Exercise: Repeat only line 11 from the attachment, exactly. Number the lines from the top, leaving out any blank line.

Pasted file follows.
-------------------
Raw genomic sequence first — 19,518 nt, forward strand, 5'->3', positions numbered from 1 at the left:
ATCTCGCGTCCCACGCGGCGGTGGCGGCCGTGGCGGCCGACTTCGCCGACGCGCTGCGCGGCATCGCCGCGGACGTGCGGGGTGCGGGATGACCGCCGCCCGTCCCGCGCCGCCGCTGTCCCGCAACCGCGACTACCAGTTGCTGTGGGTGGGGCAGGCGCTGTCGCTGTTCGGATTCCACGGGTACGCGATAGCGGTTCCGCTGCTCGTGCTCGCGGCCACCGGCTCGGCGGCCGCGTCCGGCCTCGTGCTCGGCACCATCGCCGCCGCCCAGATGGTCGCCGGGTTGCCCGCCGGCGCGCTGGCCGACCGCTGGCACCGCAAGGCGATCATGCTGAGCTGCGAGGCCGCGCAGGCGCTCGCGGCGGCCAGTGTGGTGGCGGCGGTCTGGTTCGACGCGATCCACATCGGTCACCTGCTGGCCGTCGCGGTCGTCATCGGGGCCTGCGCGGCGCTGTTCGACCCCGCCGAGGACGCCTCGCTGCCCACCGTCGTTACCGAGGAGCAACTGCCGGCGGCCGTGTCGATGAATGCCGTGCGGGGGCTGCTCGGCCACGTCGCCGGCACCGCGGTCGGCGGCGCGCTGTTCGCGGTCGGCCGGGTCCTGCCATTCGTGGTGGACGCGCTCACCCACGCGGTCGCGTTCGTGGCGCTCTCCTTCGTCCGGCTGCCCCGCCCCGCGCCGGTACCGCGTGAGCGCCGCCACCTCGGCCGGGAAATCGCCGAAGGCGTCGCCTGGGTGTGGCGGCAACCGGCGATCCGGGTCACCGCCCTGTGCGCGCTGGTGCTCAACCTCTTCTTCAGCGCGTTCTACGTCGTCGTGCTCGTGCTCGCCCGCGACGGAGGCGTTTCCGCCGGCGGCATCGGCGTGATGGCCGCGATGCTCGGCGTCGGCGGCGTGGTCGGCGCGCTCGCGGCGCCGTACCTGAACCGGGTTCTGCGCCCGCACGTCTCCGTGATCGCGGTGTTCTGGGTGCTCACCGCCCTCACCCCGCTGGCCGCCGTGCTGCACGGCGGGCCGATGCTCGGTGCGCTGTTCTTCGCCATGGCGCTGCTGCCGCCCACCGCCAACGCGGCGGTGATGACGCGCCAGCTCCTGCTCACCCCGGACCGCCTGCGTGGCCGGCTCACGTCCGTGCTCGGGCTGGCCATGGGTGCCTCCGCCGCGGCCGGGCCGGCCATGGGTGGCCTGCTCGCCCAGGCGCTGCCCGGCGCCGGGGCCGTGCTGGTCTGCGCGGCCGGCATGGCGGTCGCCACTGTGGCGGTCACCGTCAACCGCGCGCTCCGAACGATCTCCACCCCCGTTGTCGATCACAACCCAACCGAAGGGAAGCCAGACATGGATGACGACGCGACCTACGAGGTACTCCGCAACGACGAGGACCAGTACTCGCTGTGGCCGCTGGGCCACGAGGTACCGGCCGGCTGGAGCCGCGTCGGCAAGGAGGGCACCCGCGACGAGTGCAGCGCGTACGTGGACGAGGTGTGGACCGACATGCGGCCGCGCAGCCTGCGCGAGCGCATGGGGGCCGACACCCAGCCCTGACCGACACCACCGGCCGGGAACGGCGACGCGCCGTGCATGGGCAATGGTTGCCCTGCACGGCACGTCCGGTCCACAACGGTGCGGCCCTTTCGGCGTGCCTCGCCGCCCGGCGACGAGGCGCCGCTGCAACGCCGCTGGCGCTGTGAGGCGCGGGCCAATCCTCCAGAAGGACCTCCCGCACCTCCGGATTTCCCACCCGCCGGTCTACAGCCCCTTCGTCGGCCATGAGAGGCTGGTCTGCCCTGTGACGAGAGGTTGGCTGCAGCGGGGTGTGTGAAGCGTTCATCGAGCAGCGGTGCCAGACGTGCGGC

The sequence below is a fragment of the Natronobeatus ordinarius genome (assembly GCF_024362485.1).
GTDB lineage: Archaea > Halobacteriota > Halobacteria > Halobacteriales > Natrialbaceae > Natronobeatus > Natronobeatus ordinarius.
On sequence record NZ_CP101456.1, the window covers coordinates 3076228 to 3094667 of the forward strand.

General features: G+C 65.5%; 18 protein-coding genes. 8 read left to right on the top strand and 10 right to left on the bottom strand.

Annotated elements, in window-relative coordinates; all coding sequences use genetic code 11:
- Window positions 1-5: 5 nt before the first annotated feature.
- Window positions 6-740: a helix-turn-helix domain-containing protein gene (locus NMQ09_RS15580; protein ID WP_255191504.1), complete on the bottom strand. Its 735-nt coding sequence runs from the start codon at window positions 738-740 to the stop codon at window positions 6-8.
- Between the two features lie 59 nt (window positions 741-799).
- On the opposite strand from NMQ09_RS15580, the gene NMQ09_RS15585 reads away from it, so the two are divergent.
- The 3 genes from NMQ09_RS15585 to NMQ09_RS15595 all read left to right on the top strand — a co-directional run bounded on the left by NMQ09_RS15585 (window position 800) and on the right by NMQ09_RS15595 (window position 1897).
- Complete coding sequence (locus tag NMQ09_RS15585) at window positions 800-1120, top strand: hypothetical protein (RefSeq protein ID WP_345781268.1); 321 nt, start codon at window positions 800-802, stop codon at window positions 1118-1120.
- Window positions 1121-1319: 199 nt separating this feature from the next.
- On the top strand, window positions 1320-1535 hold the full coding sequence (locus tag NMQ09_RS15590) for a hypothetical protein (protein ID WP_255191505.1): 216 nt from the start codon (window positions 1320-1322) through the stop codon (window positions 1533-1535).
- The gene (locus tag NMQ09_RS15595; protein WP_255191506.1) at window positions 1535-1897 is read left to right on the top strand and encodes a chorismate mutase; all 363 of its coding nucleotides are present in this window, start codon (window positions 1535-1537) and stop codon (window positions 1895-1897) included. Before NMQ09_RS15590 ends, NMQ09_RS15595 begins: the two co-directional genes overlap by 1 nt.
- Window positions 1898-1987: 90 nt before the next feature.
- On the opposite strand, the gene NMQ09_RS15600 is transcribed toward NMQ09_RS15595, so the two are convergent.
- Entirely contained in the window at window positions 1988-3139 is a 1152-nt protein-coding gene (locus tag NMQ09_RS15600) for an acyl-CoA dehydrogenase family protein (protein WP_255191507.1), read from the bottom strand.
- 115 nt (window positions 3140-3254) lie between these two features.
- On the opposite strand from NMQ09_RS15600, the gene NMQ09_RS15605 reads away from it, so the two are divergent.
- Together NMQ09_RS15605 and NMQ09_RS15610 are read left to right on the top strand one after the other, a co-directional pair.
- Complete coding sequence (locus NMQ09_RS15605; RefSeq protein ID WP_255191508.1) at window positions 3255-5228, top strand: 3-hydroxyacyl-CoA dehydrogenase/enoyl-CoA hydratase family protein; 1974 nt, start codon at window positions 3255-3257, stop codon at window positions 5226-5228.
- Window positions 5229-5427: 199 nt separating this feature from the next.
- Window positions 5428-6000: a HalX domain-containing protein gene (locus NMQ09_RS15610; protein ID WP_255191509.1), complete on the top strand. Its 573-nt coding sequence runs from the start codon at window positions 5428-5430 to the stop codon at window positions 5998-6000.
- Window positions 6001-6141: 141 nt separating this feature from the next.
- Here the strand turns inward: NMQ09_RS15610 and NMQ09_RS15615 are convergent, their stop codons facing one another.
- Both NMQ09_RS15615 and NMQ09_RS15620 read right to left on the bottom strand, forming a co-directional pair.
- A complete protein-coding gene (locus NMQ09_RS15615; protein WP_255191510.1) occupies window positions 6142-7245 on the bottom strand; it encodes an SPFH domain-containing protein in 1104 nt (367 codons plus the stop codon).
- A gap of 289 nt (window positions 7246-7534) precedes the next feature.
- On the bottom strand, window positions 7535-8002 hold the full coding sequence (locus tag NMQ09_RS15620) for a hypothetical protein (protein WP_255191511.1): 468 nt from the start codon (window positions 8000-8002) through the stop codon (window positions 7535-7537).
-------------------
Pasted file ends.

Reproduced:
- On the opposite strand from NMQ09_RS15580, the gene NMQ09_RS15585 reads away from it, so the two are divergent.